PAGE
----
That's Welcome back to Finishing Well with today's show, Hybrid Long-Term Care. And on that note, Hans, what in the world is hybrid long-term care? Yeah. I mean, a hybrid is two things put together to make one. And usually something better.

Yeah, something better. Well, that's exactly right. There's a result that's after. And so this is really the addition of a long-term care benefit to a life insurance policy, or it's taking a long-term care policy and marrying it with a life insurance policy. And then the result is, is you have a policy that is going to pay a large amount when you die, just like any other life insurance policy does to your beneficiaries, tax-free, by the way. Life insurance benefits are typically tax-free to the beneficiaries. And then, so you got that, and that's in every life insurance policy. But then the long-term care part is you have the ability to take the death benefit early by the month if you need long-term care. So, you know, when they first came out with these, the sales pitch was live, die, or quit.

You say, what's up with that? I never really liked those terms a lot, but I actually use it. I guess I'm using it today. So the live part means that if you live a long time, you're going to be very happy you bought this, because if you live a long time, you're probably going to use the long-term care part of it. And if you don't use up all the life insurance part before you die, then your beneficiaries are still going to get what's left of the life insurance. But the whole thing around live is you're going to be real happy you bought it, because you're probably going to use long-term care if you live a long time. The die part is that your heirs are going to get more money out of this thing than you paid into it, substantially more money, just like any life insurance policy. So if you die, you're going to be glad you have this and you're preparing for that. And then the quit portion just means that if you decide you want this money back, sometimes you can't get all of it, but you can get most of it, you can just call the insurance company and say, I'm ready to quit. I want my money back.

And so it has that alternative. I have never had a client. I've been selling these since 2007, 2008.

I have never had a client call me, even call me up and inquire about it. You know that quit part? I put that money over here and I moved that $100,000 over here to get this long-term care.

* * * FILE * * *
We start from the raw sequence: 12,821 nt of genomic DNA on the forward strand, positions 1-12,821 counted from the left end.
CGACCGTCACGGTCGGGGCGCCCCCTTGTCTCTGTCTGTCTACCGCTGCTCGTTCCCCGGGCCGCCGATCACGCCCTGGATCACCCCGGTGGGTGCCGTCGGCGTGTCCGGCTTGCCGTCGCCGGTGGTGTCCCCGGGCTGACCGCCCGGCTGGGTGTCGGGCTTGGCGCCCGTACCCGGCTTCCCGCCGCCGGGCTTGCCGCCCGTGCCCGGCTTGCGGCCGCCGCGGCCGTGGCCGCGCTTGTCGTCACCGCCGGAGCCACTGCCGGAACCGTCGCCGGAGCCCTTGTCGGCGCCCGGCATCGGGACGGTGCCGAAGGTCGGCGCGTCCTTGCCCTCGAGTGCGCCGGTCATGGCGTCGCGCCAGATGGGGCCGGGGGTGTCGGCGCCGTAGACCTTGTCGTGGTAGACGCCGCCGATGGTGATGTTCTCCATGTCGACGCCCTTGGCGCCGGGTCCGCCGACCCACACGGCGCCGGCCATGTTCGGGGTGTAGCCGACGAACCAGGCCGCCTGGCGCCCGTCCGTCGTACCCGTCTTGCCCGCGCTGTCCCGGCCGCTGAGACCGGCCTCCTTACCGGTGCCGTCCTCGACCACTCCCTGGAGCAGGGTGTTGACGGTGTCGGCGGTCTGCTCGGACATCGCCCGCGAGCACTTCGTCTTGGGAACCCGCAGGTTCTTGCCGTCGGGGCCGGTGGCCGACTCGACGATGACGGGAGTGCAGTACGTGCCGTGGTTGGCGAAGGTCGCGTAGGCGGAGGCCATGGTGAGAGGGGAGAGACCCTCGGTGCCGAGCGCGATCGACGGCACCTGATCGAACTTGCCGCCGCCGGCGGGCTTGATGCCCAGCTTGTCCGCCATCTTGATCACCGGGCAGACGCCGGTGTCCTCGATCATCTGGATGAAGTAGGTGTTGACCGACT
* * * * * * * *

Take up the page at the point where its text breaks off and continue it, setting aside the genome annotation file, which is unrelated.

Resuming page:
And now I think I want it back. I really think that that provision is put in there by the insurance company is really just a sales tactic or a buyer's remorse tactic, or to sell you on the fact that you can move and do this thing. It doesn't make it bad because it's just saying, look, if you want to get out of this deal five years from now, or you need this money for something else, you can just come get it.

Nobody ever does. Who's going to cancel their long-term care insurance to get the money back? Yeah. Or their life insurance. Again, when you got that kind of deal, and the beauty of it is, is you don't know if you're going to die quickly after some short illness, or if you're going to, if it's going to go on for four or five years or whatever the situation is, and here you prepared for it in a couple of different ways and to an extent with a decent investment.

Well, here's the thing. You really need to buy 200,000, 250,000, $300,000 of life insurance to make these things worthwhile. It's a fairly large life insurance policy, a retired person and a person in their 60s, 70s, 80s.

That's the first thing. Then they have extension riders, so that if you actually need care, need the long-term care part, and you use up all the life insurance, then you have a benefit on there that it keeps on paying long-term care for several years beyond there. There's some pretty smart people that design these things, and that's all coming out of the original money that you're putting in there. These things have a large down payment or a large transfer of wealth because you're not really spending the money. I mean, you kind of are because you're giving it to the insurance company, and you're never going to ask it back until you need long-term care or you die, but the money is there. It's still in your name. You're just taking it from the bank or the stock brokerage or the IRA, and you're just moving it to the insurance company.